Political parties – NZ 2014

The MMP electoral system tends to produce a large number of political parties with a chance of winning seats in Parliament. There are eight political parties with seats in Parliament, and two others with a realistic chance of winning a seat in 2014.

New Zealand National Party

New Zealand’s major centre-right political party, the National Party was founded in 1936 as a merger of the United Party and Reform Party. Those two parties (and the United Party’s predecessor the Liberal Party) had been in government continuously from the original formation of political parties in the late 19th century until the Labour Party won power in 1935.

Since then, National has formed government five times: from 1949 to 1957, from 1960 to 1972, from 1975 to 1984, from 1990 to 1999 and since 2008. The National Party has held government for a majority of the time since it was founded.

The National Party is currently led by John Key, who has been National leader since 2006 and Prime Minister since 2008. His immediate predecessor was Don Brash, a former Reserve Bank governor who entered Parliament in 2002 and served as National leader from 2003 to 2006.

The National Party’s deputy leader is Bill English. English, who is also Minister for Finance, led the party from 2001 to 2003.

The National Party won 44 out of 120 seats in the first MMP election in 1996. This dropped to 39 when the party lost power in 1999, and dropped further to a record-low 27 in 2002. The party recovered to 48 seats in 2005, and then jumped to 58 seats in 2008 and 2011 in 59.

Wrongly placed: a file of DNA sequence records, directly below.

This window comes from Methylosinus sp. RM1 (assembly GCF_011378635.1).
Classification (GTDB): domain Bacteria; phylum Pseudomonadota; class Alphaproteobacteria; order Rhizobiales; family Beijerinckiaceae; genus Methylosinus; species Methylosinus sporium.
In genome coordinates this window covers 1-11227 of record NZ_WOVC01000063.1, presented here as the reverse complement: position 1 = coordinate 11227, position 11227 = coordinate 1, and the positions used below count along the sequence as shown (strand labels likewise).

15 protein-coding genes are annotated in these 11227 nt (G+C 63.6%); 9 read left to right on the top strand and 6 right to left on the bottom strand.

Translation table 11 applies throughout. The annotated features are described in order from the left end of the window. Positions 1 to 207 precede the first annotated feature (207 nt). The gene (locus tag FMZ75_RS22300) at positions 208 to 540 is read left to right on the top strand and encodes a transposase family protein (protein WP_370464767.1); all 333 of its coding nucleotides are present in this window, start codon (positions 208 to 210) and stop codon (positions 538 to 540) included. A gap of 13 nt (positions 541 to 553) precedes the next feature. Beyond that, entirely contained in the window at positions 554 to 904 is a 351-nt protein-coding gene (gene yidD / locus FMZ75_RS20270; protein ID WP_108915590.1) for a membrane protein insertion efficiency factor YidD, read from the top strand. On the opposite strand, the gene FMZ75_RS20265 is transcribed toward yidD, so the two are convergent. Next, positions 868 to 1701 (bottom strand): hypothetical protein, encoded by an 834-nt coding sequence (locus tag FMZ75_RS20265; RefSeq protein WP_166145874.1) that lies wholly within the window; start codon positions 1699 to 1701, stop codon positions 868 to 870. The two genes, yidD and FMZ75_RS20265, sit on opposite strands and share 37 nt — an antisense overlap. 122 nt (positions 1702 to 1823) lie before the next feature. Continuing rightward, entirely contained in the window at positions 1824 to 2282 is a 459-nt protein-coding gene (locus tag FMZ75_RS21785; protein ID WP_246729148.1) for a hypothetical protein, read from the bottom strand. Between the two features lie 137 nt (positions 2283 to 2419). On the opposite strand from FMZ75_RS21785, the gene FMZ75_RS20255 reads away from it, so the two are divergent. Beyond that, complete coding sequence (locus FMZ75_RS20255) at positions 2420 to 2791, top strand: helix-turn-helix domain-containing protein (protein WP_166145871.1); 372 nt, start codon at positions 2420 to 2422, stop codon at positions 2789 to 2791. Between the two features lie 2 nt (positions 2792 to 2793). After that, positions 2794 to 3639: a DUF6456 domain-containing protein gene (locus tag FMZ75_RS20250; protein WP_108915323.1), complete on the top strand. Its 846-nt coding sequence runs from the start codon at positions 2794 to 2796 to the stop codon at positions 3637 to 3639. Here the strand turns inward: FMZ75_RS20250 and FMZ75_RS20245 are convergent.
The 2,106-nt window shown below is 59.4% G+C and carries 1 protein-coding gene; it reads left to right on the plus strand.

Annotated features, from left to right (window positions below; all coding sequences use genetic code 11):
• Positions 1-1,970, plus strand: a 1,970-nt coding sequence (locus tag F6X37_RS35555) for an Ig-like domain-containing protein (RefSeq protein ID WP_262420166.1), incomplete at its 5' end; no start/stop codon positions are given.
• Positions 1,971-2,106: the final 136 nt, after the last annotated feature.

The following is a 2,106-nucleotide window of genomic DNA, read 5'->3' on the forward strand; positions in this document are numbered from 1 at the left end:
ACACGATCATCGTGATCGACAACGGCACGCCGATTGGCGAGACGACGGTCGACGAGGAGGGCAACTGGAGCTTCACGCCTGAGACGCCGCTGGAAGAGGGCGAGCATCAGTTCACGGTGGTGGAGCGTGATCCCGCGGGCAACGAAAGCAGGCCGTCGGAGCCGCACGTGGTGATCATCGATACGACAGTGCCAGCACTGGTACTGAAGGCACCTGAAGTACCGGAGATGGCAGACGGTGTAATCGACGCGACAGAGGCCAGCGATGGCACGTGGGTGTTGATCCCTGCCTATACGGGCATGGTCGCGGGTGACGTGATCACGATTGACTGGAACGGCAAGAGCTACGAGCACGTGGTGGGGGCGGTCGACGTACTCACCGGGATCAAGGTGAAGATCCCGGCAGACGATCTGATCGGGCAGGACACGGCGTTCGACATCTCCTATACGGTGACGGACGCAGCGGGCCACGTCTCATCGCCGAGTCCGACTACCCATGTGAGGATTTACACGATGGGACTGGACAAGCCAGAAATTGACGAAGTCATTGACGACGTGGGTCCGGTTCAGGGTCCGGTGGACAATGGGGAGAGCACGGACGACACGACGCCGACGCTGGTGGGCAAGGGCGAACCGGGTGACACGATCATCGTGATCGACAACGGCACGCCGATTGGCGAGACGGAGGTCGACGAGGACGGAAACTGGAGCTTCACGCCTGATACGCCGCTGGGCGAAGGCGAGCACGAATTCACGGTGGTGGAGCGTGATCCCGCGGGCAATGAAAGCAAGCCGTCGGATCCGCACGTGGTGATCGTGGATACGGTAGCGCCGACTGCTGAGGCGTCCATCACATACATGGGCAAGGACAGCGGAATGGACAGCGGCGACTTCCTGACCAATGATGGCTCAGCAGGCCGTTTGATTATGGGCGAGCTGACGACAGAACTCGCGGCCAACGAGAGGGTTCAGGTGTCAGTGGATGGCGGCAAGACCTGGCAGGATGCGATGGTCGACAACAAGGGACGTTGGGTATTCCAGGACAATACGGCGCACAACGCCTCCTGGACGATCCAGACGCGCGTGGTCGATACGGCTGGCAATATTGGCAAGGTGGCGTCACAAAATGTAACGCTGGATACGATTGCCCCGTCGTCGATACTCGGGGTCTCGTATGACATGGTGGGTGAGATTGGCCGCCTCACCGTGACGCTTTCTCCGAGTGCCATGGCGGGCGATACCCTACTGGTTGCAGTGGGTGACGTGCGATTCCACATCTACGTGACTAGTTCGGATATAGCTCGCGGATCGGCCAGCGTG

New Zealand Labour Party

New Zealand’s major centre-left political party, the Labour Party was founded in 1916 as a merger of a number of social democratic, socialist and trade union political groupings. The party first won power in 1935, and has held power five times since then: from 1935 to 1949, from 1957 to 1960, from 1972 to 1975, from 1984 to 1990 and from 1999 to 2008.

The first Labour government held power for four terms, but no subsequent Labour government has managed the same feat. The second and third Labour governments lasted for one term each, the fourth Labour government lasted for two terms, and the most recent Labour government lasted for three terms.

The last Labour government, from 1999 to 2008, was led by Helen Clark, who had led the party since 1993. The party governed in coalition with the Alliance from 1999 to 2002, and then relied on alliances with small parties in its second and third terms.

The Labour Party is currently led by David Cunliffe, who was elected in a party-wide leadership ballot in 2013. He succeeded Phil Goff, who led the party from 2008 to 2011, and David Shearer, who replaced Goff after the 2011 election, and served in the role until early 2013.